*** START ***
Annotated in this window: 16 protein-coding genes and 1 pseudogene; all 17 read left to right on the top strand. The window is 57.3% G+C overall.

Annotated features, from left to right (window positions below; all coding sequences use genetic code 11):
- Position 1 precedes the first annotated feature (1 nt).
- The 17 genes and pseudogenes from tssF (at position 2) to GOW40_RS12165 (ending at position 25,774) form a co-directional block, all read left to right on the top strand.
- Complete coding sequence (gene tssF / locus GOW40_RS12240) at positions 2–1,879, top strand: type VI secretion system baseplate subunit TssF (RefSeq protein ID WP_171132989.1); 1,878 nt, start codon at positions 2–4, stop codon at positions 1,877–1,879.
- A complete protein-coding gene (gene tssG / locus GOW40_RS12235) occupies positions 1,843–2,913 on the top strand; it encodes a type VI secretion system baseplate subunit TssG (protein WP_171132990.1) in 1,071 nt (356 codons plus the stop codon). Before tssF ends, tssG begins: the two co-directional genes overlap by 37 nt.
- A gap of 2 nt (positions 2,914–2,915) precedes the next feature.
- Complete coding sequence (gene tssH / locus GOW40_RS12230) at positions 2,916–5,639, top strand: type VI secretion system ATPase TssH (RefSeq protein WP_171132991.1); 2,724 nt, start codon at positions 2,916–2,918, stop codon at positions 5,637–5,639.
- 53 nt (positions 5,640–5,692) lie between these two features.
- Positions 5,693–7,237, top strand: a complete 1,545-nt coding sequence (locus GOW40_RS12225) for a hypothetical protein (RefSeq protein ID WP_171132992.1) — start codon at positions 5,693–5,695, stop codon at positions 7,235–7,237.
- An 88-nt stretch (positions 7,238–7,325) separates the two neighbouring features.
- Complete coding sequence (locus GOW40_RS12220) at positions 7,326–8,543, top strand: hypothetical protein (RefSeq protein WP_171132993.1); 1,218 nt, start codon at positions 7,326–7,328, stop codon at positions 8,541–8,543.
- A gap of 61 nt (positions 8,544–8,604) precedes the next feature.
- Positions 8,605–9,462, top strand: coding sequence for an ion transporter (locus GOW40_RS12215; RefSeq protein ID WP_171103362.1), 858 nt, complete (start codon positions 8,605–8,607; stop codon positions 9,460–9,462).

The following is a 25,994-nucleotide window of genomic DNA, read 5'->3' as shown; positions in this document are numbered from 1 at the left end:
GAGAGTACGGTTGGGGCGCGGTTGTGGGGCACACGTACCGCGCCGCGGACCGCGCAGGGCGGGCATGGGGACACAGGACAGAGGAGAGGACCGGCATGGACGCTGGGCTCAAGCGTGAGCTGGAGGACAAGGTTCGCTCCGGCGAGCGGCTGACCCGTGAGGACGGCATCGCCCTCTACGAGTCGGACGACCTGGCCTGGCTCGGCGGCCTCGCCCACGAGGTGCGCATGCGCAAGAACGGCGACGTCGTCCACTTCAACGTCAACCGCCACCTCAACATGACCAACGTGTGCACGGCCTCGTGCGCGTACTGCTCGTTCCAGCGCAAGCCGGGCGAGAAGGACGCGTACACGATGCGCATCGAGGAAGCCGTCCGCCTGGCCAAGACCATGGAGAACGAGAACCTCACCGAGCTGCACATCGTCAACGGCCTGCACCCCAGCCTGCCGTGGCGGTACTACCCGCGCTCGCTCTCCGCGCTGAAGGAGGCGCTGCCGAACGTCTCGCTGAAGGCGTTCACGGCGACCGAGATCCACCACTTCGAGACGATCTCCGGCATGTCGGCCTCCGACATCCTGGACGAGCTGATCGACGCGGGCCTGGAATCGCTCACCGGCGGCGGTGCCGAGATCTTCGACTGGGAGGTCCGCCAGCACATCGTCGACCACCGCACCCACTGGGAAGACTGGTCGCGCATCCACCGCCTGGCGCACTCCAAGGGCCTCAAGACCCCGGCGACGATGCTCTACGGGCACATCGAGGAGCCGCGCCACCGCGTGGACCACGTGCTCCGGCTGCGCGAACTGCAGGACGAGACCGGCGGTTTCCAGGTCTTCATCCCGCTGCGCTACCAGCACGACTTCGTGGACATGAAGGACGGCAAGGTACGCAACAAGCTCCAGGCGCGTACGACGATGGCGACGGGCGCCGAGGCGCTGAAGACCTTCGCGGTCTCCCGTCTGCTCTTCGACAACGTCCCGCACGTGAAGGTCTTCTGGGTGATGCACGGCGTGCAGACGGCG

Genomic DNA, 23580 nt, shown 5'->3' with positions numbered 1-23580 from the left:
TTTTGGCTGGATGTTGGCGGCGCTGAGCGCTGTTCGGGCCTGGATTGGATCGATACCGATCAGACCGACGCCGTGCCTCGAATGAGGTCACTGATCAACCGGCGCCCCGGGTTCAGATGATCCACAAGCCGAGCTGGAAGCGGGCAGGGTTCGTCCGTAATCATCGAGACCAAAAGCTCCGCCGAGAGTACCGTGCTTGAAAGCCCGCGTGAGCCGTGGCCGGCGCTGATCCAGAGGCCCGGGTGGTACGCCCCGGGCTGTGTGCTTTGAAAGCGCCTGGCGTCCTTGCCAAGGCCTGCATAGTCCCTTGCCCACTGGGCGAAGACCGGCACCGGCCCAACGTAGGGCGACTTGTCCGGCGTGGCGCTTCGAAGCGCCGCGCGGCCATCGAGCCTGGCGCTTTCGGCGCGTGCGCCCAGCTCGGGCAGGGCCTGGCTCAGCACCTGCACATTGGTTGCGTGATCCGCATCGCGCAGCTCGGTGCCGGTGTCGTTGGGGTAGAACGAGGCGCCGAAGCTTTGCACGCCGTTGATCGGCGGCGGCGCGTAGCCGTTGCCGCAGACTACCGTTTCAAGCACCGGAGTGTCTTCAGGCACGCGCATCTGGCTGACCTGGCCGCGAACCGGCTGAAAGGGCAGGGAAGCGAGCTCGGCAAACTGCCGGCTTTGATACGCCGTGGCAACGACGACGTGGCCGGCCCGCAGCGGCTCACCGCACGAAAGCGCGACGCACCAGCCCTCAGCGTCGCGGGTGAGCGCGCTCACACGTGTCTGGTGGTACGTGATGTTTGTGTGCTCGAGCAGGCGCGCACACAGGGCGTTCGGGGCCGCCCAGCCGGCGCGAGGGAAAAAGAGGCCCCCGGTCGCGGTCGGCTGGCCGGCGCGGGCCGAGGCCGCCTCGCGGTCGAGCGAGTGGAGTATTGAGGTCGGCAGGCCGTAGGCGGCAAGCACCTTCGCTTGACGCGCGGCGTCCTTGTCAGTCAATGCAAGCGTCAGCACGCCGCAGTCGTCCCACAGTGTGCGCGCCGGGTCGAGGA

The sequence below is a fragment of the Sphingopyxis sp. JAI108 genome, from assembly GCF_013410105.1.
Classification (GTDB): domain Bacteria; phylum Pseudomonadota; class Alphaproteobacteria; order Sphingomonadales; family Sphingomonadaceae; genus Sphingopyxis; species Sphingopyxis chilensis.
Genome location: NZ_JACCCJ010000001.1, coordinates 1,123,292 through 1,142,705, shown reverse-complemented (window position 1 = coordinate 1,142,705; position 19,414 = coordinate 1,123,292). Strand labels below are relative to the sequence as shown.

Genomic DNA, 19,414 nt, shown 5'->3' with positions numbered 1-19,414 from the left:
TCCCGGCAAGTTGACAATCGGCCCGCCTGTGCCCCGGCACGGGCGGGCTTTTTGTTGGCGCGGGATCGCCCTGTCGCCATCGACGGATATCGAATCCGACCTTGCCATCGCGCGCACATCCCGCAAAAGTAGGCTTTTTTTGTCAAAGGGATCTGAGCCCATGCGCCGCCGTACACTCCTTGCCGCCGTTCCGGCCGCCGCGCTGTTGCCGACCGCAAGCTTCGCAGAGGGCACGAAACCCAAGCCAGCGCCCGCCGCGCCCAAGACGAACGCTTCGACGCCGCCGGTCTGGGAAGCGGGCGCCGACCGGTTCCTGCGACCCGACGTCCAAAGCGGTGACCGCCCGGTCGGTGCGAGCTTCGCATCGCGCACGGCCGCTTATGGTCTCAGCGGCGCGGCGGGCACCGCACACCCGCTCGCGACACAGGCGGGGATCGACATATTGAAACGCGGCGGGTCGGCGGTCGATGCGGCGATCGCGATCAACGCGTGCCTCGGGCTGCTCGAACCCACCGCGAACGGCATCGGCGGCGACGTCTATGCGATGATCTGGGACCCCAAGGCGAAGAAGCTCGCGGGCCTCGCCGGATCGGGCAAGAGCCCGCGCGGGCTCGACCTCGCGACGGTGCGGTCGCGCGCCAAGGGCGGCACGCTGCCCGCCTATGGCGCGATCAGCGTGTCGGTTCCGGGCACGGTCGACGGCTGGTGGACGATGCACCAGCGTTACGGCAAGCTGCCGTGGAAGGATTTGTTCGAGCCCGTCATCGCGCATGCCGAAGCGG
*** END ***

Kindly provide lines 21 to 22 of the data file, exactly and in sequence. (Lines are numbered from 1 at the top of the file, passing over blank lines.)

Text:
Genome location: NZ_JACCCJ010000001.1, coordinates 1,123,292 through 1,142,705, shown reverse-complemented (window position 1 = coordinate 1,142,705; position 19,414 = coordinate 1,123,292). Strand labels below are relative to the sequence as shown.

Genomic DNA, 19,414 nt, shown 5'->3' with positions numbered 1-19,414 from the left: